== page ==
It may now be possible to be God of your own universe

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This topic contains 3 replies, has 2 voices, and was last updated by  Reg the Fronkey Farmer 3 months, 1 week ago.

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  • #24858

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    Create a universe that could potentially expand to include matter, galaxies, planets, life, and even intelligent life.

    This is no joke!

    Is this even ethical?

    • This topic was modified 3 months, 1 week ago by  Unseen.
    • This topic was modified 3 months, 1 week ago by  Reg the Fronkey Farmer. Reason: to open link in new window
    #24868

    Our cosmos could thus have been burped into being by the laws of physics alone.

    It could only come into being via the Laws of Physics.

    #24872

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    Our cosmos could thus have been burped into being by the laws of physics alone. It could only come into being via the Laws of Physics.

    So, anything that conforms to the Laws of Physics is ipso facto ethical?

    BTW, there was a theological movement in the 1960’s called the God Is Dead or Death of God Movement. It’s core idea is that God, who once used to be present to people in biblical times, is clearly not around today. The theology ranged from deistic “god made the world but doesn’t participate in it in any relevant way” to “God has abandoned us” (esp. among Jewish theologians post-Holocaust) to an actual “God has died.”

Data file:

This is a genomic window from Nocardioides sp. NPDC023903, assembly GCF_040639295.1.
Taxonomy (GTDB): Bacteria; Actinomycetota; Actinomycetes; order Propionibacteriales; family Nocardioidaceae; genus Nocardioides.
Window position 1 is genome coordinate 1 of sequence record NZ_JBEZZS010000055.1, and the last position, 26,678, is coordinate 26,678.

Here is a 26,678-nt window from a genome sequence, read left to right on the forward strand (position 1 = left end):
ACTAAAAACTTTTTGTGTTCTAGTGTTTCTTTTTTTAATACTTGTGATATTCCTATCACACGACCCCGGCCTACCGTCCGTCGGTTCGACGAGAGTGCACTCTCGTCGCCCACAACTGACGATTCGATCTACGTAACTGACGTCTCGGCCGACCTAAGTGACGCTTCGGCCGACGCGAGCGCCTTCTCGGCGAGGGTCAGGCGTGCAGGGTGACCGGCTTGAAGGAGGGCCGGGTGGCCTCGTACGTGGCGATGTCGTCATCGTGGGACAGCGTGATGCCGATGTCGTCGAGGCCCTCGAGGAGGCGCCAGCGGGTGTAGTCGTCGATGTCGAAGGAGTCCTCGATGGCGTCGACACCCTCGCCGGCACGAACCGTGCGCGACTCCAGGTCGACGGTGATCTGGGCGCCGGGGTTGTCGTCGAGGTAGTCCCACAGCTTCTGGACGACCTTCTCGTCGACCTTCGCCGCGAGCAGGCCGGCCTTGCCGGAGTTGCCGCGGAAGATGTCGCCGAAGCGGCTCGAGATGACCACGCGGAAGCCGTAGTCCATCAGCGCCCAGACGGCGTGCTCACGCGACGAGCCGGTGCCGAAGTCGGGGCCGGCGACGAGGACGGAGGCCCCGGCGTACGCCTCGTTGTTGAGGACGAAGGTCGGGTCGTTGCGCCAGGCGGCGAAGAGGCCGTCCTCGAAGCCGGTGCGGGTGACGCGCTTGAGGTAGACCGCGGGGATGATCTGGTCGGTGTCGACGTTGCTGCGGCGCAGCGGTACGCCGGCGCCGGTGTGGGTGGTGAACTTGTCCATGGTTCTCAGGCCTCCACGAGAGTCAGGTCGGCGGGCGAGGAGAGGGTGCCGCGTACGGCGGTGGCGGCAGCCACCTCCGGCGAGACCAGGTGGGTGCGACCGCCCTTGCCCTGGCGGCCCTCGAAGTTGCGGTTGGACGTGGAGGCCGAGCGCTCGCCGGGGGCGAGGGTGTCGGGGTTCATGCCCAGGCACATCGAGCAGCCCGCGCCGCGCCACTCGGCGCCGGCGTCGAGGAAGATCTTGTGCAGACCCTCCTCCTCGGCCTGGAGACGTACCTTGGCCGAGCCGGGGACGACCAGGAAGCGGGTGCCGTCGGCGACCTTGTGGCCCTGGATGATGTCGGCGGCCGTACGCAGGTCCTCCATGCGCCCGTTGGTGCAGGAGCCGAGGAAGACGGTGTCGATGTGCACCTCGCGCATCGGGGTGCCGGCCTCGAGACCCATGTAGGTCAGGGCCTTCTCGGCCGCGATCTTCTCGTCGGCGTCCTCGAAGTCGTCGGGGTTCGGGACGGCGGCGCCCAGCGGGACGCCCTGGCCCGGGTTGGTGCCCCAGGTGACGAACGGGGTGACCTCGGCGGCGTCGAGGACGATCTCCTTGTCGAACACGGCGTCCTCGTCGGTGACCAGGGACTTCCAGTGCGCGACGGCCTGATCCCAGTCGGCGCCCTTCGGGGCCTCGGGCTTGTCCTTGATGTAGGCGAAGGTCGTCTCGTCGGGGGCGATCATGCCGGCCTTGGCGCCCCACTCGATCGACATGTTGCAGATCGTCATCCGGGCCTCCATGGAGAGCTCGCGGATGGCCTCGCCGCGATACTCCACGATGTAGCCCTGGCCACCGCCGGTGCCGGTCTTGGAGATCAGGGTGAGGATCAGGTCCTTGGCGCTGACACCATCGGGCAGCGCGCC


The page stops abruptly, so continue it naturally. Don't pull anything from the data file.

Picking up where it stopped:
Thinking about that last one tied to the subject of the post, perhaps our universe was created in a lab by a mortal being who no longer exists.

    #24874

    OK, my statement was too short and merits further comment.

    I do not give any consideration to moral or ethical concerns when it comes to how “cosmogenesis” occurs. For the sake of argument let’s assume it is possible to create one. If China builds its own particle collider and a collision creates a “Big Bang” or it discovers a monopole that inflates to create a wormhole which seeds one, the laws of physics, or more precisely the laws of QM (as such there are) will have to apply. The new Universe can only be birthed by an advance in technology that itself is created following the laws of physics.

    The ethical questions raised by this technology would have to be addressed by philosophical enquiry (which, like critical thinking, should be thought in schools).

    I find the author to be somehow overly concerned with how offended theists might be with us “playing God” if such a thing as Cosmogenesis were possible. “How would we handle the theological implications”? That is a question for theists but for me it a non-question, like the color of an angels wing. Then there are those who see “little threat to his faith” but that is because he is only moving the gap God fills back a step.

    Having said that I understand the need to consider the ethical aspects of such hypothetical questions if we could do this. If we assume this new Universe eventually evolves life how could its creator, probably long since dead, be responsible for it. We would most likely be extinct by the time its life evolved that one of its own philosophers might one day conclude “Gott ist tot”.

    I don’t subscribe to string or multiverse theories and don’t really see us creating another Universe from within this one, either accidentally or deliberately. But if we did it could destroy us by disrupting the uniform rate of speed at which space expands at. The ethical reason for not creating another Universe is for the preservation of life in this Universe rather than possible life in another one.

    This is the first of the many possible answers I could give 🙂

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